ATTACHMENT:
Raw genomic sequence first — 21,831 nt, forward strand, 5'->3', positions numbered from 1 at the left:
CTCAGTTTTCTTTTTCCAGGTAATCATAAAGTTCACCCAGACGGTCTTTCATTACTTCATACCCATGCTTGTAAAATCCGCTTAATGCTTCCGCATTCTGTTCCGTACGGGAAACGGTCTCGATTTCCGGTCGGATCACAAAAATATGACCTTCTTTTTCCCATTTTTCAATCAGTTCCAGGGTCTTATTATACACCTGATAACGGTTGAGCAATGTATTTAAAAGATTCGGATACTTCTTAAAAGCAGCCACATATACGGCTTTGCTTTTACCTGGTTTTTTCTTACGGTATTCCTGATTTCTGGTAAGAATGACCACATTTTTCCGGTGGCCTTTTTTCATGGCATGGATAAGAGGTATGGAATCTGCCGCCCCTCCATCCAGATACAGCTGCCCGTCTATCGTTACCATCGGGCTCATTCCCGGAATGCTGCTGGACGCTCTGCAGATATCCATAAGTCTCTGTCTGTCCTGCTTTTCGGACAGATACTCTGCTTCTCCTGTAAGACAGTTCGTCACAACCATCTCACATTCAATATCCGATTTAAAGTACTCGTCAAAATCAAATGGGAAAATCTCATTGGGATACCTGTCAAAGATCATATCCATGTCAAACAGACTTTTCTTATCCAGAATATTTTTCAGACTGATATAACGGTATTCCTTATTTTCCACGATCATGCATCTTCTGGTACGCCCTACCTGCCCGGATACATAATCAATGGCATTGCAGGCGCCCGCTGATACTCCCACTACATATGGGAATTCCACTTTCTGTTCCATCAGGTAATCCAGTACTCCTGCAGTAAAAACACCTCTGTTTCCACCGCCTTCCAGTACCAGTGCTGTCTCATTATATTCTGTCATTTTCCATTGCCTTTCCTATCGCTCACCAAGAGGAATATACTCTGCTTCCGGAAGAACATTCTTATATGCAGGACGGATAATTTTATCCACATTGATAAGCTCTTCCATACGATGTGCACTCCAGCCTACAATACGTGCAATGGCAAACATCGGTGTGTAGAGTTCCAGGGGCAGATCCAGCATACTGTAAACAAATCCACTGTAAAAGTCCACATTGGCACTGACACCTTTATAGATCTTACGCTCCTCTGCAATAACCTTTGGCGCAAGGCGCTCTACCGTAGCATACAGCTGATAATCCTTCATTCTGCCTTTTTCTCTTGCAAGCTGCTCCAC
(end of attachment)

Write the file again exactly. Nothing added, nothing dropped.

Raw genomic sequence first — 21,831 nt, forward strand, 5'->3', positions numbered from 1 at the left:
CTCAGTTTTCTTTTTCCAGGTAATCATAAAGTTCACCCAGACGGTCTTTCATTACTTCATACCCATGCTTGTAAAATCCGCTTAATGCTTCCGCATTCTGTTCCGTACGGGAAACGGTCTCGATTTCCGGTCGGATCACAAAAATATGACCTTCTTTTTCCCATTTTTCAATCAGTTCCAGGGTCTTATTATACACCTGATAACGGTTGAGCAATGTATTTAAAAGATTCGGATACTTCTTAAAAGCAGCCACATATACGGCTTTGCTTTTACCTGGTTTTTTCTTACGGTATTCCTGATTTCTGGTAAGAATGACCACATTTTTCCGGTGGCCTTTTTTCATGGCATGGATAAGAGGTATGGAATCTGCCGCCCCTCCATCCAGATACAGCTGCCCGTCTATCGTTACCATCGGGCTCATTCCCGGAATGCTGCTGGACGCTCTGCAGATATCCATAAGTCTCTGTCTGTCCTGCTTTTCGGACAGATACTCTGCTTCTCCTGTAAGACAGTTCGTCACAACCATCTCACATTCAATATCCGATTTAAAGTACTCGTCAAAATCAAATGGGAAAATCTCATTGGGATACCTGTCAAAGATCATATCCATGTCAAACAGACTTTTCTTATCCAGAATATTTTTCAGACTGATATAACGGTATTCCTTATTTTCCACGATCATGCATCTTCTGGTACGCCCTACCTGCCCGGATACATAATCAATGGCATTGCAGGCGCCCGCTGATACTCCCACTACATATGGGAATTCCACTTTCTGTTCCATCAGGTAATCCAGTACTCCTGCAGTAAAAACACCTCTGTTTCCACCGCCTTCCAGTACCAGTGCTGTCTCATTATATTCTGTCATTTTCCATTGCCTTTCCTATCGCTCACCAAGAGGAATATACTCTGCTTCCGGAAGAACATTCTTATATGCAGGACGGATAATTTTATCCACATTGATAAGCTCTTCCATACGATGTGCACTCCAGCCTACAATACGTGCAATGGCAAACATCGGTGTGTAGAGTTCCAGGGGCAGATCCAGCATACTGTAAACAAATCCACTGTAAAAGTCCACATTGGCACTGACACCTTTATAGATCTTACGCTCCTCTGCAATAACCTTTGGCGCAAGGCGCTCTACCGTAGCATACAGCTGATAATCCTTCATTCTGCCTTTTTCTCTTGCAAGCTGCTCCAC